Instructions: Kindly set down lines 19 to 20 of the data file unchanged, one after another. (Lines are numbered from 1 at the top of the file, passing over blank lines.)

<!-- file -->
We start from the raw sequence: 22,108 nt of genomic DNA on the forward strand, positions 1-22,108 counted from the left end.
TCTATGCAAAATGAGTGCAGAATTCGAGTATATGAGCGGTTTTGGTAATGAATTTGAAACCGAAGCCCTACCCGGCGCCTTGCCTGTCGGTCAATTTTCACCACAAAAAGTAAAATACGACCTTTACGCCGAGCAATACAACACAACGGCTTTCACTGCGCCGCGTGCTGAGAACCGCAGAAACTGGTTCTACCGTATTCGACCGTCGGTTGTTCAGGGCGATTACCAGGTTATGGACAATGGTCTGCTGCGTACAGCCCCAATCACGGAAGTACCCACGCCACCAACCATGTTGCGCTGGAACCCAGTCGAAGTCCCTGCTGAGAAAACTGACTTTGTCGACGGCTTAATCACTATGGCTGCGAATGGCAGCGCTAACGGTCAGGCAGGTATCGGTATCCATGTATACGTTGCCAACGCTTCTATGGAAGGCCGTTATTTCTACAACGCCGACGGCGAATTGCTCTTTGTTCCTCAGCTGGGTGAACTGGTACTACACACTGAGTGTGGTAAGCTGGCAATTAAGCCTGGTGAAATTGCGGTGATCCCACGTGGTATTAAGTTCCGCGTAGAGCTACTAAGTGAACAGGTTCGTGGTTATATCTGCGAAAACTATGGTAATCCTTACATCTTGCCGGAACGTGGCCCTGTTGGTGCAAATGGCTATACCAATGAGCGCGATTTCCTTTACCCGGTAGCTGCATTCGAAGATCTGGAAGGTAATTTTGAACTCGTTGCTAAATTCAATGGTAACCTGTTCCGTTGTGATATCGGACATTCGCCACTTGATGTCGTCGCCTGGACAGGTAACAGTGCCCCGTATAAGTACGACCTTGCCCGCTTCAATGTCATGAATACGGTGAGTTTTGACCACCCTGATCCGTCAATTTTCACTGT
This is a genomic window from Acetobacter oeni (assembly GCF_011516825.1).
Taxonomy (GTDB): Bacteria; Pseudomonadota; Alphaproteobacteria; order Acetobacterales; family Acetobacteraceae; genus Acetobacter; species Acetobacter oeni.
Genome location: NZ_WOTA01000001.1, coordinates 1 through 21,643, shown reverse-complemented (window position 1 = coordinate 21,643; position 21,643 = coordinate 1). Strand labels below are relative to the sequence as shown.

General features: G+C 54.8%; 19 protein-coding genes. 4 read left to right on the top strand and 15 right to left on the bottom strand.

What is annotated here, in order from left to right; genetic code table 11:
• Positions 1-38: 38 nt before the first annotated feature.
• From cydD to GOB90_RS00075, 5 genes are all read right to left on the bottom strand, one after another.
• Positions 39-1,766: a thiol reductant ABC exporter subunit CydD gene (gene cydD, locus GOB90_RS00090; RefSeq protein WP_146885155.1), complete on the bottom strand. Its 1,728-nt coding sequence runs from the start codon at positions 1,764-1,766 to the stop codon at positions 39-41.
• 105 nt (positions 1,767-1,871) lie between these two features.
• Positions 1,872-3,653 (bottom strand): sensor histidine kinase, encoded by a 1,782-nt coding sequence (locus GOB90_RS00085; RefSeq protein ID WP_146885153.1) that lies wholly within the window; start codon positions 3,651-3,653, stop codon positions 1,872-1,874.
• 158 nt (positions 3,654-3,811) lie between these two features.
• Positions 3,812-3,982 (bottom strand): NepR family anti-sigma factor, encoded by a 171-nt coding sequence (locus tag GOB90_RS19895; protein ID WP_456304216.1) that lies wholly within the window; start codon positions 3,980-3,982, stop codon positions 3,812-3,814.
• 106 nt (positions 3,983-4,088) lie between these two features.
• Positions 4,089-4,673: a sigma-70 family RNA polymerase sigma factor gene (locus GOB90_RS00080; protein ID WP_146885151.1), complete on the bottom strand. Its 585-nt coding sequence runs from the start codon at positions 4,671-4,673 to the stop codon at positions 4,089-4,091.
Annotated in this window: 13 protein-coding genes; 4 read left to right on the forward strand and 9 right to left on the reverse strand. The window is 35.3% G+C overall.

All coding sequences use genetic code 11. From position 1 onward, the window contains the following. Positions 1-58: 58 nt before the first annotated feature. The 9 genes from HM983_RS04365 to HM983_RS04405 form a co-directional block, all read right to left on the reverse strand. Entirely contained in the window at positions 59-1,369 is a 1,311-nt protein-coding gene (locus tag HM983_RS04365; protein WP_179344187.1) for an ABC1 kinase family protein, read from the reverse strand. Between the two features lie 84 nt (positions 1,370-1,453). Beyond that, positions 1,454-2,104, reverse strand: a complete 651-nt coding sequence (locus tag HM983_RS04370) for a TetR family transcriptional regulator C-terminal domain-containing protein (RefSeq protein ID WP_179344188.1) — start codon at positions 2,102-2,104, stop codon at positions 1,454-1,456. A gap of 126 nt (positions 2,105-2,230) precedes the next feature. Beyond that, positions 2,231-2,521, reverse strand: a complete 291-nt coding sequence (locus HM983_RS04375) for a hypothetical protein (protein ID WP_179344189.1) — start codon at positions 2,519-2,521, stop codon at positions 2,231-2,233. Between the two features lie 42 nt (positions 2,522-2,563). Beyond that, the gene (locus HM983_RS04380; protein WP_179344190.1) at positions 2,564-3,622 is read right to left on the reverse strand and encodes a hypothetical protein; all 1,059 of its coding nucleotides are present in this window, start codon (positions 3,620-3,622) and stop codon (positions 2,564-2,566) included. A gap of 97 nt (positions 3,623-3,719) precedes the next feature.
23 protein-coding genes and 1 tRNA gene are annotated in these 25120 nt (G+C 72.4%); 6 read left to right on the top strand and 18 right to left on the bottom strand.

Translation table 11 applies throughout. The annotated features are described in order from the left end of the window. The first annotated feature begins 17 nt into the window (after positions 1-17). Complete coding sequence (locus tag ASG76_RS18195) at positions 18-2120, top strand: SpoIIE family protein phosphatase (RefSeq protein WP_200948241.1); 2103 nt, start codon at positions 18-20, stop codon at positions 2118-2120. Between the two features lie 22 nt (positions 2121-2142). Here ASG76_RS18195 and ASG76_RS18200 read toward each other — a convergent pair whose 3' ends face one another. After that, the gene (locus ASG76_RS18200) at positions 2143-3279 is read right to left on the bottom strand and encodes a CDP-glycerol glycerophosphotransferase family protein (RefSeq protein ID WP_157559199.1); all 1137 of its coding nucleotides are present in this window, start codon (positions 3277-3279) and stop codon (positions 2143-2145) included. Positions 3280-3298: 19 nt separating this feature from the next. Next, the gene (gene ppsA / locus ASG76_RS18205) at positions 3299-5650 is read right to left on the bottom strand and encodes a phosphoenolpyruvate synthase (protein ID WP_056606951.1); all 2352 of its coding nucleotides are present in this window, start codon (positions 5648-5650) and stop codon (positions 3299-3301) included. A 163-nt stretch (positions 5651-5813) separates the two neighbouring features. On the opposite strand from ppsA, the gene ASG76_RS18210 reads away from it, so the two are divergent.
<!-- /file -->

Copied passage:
23 protein-coding genes and 1 tRNA gene are annotated in these 25120 nt (G+C 72.4%); 6 read left to right on the top strand and 18 right to left on the bottom strand.

Translation table 11 applies throughout. The annotated features are described in order from the left end of the window. The first annotated feature begins 17 nt into the window (after positions 1-17). Complete coding sequence (locus tag ASG76_RS18195) at positions 18-2120, top strand: SpoIIE family protein phosphatase (RefSeq protein WP_200948241.1); 2103 nt, start codon at positions 18-20, stop codon at positions 2118-2120. Between the two features lie 22 nt (positions 2121-2142). Here ASG76_RS18195 and ASG76_RS18200 read toward each other — a convergent pair whose 3' ends face one another. After that, the gene (locus ASG76_RS18200) at positions 2143-3279 is read right to left on the bottom strand and encodes a CDP-glycerol glycerophosphotransferase family protein (RefSeq protein ID WP_157559199.1); all 1137 of its coding nucleotides are present in this window, start codon (positions 3277-3279) and stop codon (positions 2143-2145) included. Positions 3280-3298: 19 nt separating this feature from the next. Next, the gene (gene ppsA / locus ASG76_RS18205) at positions 3299-5650 is read right to left on the bottom strand and encodes a phosphoenolpyruvate synthase (protein ID WP_056606951.1); all 2352 of its coding nucleotides are present in this window, start codon (positions 5648-5650) and stop codon (positions 3299-3301) included. A 163-nt stretch (positions 5651-5813) separates the two neighbouring features. On the opposite strand from ppsA, the gene ASG76_RS18210 reads away from it, so the two are divergent.